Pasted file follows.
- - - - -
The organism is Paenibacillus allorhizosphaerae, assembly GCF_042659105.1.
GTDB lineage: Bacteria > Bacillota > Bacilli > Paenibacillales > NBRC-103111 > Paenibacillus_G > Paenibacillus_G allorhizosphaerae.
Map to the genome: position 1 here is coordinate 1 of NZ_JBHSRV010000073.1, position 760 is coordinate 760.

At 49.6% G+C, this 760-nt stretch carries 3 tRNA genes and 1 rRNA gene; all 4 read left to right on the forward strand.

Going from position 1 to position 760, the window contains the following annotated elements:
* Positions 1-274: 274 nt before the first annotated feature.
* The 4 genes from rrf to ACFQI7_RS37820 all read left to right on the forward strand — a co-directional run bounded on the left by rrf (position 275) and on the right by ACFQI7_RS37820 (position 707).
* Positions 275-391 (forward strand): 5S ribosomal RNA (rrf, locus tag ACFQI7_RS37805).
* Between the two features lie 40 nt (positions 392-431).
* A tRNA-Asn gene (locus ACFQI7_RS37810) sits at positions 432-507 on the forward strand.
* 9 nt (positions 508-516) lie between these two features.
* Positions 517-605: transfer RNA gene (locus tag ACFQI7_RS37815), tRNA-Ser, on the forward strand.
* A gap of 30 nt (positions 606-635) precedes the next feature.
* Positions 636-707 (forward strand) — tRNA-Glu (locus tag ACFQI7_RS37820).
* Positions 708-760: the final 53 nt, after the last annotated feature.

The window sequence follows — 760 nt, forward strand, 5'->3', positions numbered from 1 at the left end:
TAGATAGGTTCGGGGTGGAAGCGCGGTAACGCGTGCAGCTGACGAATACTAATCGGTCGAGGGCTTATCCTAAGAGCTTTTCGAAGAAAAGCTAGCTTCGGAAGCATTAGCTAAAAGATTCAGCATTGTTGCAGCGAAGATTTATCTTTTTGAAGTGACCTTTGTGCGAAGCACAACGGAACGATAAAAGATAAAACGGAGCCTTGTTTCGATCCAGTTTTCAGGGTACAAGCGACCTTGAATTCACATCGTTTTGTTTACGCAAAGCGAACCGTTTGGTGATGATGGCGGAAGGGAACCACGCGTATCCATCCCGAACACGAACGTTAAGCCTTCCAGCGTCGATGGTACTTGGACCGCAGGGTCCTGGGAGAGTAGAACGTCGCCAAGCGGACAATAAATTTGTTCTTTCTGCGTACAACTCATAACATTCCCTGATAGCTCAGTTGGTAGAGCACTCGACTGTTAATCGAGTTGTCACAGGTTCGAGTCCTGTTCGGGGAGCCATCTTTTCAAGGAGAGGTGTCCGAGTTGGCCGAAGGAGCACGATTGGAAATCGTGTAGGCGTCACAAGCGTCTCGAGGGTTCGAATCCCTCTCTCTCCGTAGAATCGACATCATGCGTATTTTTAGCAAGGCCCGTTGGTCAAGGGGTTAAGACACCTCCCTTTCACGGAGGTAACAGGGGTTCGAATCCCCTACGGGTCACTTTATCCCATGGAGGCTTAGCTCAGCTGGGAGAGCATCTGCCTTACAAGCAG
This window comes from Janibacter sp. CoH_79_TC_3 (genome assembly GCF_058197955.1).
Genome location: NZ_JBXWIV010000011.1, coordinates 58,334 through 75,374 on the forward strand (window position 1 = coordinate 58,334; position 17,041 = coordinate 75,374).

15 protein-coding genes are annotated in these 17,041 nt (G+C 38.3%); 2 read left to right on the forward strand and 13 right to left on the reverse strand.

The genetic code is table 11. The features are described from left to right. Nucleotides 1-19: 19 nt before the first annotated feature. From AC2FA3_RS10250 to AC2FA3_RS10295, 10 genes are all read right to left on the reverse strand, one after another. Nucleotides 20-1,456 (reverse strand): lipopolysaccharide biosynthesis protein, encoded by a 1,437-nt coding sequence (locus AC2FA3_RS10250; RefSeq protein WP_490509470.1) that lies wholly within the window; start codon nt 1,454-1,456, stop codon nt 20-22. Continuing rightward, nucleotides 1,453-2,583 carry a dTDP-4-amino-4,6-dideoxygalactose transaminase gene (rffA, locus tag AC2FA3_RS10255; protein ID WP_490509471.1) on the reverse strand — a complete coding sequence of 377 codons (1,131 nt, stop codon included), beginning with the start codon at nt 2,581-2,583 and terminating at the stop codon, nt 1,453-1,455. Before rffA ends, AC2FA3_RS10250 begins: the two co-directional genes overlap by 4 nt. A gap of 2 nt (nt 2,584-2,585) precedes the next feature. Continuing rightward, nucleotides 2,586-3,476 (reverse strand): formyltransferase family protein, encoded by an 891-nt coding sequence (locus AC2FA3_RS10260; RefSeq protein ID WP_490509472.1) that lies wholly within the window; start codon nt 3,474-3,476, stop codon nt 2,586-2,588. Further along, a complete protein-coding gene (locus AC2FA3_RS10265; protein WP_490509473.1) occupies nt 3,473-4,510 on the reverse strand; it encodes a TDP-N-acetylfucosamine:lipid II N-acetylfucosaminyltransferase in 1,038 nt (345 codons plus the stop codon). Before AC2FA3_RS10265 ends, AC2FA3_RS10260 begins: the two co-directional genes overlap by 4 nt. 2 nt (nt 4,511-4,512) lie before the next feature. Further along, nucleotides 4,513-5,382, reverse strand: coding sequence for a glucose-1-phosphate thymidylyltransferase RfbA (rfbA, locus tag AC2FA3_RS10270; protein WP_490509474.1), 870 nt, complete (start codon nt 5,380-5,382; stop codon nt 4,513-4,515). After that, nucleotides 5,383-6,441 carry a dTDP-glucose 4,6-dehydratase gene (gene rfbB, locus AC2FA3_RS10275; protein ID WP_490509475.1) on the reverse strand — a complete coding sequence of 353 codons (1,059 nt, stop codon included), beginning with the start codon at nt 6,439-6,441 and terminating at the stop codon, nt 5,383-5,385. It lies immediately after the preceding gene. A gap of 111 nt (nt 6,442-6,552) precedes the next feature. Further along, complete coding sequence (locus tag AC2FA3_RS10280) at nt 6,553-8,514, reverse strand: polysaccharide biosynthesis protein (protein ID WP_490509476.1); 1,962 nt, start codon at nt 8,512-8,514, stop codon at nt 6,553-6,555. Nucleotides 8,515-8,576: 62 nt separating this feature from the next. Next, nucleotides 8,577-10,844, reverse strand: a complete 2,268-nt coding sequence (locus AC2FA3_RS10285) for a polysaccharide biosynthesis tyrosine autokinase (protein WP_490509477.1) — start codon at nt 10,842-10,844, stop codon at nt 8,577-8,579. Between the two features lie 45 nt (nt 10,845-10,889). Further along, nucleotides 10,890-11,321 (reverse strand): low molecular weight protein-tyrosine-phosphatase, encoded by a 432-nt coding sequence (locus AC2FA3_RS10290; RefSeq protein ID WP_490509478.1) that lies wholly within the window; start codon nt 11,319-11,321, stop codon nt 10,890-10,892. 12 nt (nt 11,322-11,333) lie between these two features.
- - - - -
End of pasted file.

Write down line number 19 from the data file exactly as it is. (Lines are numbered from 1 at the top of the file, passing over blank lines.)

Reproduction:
Genome location: NZ_JBXWIV010000011.1, coordinates 58,334 through 75,374 on the forward strand (window position 1 = coordinate 58,334; position 17,041 = coordinate 75,374).